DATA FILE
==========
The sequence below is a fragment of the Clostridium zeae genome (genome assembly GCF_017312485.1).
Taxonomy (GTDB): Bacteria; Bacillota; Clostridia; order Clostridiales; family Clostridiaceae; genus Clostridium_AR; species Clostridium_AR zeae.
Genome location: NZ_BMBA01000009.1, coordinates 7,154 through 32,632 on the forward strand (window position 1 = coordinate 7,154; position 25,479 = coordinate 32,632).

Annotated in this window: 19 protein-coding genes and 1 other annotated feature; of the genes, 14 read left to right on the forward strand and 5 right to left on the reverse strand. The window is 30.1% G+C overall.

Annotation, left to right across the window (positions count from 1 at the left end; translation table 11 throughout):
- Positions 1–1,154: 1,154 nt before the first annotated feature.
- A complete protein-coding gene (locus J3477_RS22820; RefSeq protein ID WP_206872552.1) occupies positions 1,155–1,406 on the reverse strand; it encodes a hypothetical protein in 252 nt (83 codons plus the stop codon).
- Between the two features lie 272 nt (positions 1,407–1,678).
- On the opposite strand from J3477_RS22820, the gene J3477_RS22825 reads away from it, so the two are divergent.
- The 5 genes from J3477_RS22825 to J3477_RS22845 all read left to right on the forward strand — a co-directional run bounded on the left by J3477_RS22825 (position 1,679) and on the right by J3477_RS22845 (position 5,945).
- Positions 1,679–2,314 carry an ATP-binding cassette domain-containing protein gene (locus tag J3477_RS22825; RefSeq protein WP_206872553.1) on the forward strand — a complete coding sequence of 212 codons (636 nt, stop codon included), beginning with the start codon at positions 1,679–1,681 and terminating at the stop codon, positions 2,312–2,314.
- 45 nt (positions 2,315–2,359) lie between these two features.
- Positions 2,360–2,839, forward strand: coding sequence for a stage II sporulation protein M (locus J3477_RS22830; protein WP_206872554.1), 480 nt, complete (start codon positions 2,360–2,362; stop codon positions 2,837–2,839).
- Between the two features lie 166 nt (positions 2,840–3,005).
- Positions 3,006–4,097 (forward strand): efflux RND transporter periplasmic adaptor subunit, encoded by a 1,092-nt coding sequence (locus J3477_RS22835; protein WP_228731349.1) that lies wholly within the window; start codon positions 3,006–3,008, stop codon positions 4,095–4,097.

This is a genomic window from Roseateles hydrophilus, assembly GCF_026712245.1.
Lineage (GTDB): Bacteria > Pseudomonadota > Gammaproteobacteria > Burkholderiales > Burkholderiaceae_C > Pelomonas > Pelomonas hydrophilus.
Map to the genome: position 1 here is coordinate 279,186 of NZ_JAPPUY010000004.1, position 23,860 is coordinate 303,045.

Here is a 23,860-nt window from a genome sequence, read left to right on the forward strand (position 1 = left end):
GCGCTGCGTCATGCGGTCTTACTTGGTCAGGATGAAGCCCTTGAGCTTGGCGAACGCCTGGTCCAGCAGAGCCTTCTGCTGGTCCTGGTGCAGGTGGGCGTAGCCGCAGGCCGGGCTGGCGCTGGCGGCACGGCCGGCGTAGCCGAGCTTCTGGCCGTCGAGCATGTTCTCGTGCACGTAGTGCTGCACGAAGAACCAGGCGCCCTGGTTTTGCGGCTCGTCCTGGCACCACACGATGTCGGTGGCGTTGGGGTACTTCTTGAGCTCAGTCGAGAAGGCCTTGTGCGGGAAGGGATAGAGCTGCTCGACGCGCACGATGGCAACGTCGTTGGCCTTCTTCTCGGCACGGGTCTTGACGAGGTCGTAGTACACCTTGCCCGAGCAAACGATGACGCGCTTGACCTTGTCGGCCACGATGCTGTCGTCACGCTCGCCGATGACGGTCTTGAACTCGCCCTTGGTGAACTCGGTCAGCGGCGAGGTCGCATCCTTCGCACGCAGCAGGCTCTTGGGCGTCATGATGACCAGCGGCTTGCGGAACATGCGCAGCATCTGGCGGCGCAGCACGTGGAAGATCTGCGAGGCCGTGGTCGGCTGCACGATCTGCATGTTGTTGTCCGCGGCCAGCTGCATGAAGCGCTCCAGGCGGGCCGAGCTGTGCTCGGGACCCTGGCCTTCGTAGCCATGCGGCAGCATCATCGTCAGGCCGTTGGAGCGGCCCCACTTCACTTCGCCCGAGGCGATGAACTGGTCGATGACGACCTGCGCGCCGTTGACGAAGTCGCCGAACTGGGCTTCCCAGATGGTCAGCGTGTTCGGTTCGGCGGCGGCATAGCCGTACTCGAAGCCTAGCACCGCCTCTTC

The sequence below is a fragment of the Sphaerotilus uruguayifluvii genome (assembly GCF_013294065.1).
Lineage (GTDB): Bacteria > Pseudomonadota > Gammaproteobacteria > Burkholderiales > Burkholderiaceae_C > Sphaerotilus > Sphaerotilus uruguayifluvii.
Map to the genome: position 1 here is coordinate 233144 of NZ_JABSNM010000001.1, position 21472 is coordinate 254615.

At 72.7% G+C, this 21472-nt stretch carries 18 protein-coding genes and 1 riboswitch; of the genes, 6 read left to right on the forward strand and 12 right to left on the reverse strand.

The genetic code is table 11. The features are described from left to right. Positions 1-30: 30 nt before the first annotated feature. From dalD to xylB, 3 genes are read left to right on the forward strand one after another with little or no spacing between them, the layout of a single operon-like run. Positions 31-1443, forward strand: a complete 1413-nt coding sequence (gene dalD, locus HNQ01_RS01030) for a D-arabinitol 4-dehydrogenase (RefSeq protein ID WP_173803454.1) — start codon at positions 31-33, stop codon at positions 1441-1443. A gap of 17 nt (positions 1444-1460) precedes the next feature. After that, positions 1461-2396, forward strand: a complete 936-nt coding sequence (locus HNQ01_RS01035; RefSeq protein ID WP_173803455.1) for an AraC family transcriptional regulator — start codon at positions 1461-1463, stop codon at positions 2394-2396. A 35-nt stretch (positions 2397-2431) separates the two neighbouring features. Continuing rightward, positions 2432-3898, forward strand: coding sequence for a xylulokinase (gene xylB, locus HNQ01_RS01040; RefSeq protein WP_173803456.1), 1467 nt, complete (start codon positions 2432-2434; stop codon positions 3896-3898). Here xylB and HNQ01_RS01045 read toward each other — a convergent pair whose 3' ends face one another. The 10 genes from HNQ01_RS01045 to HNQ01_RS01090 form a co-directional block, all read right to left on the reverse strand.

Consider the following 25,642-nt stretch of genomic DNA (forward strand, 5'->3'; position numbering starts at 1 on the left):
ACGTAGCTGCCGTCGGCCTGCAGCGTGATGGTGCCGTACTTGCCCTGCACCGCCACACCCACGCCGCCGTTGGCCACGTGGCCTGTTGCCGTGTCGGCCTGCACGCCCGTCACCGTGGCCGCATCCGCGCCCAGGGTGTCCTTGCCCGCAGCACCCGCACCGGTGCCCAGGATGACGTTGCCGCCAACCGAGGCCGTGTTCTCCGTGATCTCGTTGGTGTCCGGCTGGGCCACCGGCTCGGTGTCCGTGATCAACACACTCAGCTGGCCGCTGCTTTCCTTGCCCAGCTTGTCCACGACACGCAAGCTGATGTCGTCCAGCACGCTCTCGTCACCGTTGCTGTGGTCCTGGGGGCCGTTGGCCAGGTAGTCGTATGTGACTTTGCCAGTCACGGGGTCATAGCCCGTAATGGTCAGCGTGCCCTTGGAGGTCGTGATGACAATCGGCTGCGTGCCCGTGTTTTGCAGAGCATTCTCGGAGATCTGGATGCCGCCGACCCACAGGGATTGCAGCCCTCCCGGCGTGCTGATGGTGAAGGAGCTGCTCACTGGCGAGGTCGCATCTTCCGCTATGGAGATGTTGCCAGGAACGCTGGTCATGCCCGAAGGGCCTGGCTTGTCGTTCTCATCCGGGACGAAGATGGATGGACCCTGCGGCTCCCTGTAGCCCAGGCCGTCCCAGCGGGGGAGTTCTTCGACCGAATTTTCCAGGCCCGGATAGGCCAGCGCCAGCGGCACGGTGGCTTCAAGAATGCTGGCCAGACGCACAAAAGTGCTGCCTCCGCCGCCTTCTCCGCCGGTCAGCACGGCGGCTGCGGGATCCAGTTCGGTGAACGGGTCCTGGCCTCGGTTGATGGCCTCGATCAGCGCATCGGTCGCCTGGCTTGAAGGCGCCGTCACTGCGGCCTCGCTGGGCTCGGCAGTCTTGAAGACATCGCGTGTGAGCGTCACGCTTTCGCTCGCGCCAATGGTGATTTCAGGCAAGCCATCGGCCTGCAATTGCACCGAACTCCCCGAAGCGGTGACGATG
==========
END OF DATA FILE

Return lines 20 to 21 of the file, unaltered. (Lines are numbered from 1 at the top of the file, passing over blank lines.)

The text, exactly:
GCGCTGCGTCATGCGGTCTTACTTGGTCAGGATGAAGCCCTTGAGCTTGGCGAACGCCTGGTCCAGCAGAGCCTTCTGCTGGTCCTGGTGCAGGTGGGCGTAGCCGCAGGCCGGGCTGGCGCTGGCGGCACGGCCGGCGTAGCCGAGCTTCTGGCCGTCGAGCATGTTCTCGTGCACGTAGTGCTGCACGAAGAACCAGGCGCCCTGGTTTTGCGGCTCGTCCTGGCACCACACGATGTCGGTGGCGTTGGGGTACTTCTTGAGCTCAGTCGAGAAGGCCTTGTGCGGGAAGGGATAGAGCTGCTCGACGCGCACGATGGCAACGTCGTTGGCCTTCTTCTCGGCACGGGTCTTGACGAGGTCGTAGTACACCTTGCCCGAGCAAACGATGACGCGCTTGACCTTGTCGGCCACGATGCTGTCGTCACGCTCGCCGATGACGGTCTTGAACTCGCCCTTGGTGAACTCGGTCAGCGGCGAGGTCGCATCCTTCGCACGCAGCAGGCTCTTGGGCGTCATGATGACCAGCGGCTTGCGGAACATGCGCAGCATCTGGCGGCGCAGCACGTGGAAGATCTGCGAGGCCGTGGTCGGCTGCACGATCTGCATGTTGTTGTCCGCGGCCAGCTGCATGAAGCGCTCCAGGCGGGCCGAGCTGTGCTCGGGACCCTGGCCTTCGTAGCCATGCGGCAGCATCATCGTCAGGCCGTTGGAGCGGCCCCACTTCACTTCGCCCGAGGCGATGAACTGGTCGATGACGACCTGCGCGCCGTTGACGAAGTCGCCGAACTGGGCTTCCCAGATGGTCAGCGTGTTCGGTTCGGCGGCGGCATAGCCGTACTCGAAGCCTAGCACCGCCTCTTC

The sequence below is a fragment of the Sphaerotilus uruguayifluvii genome (assembly GCF_013294065.1).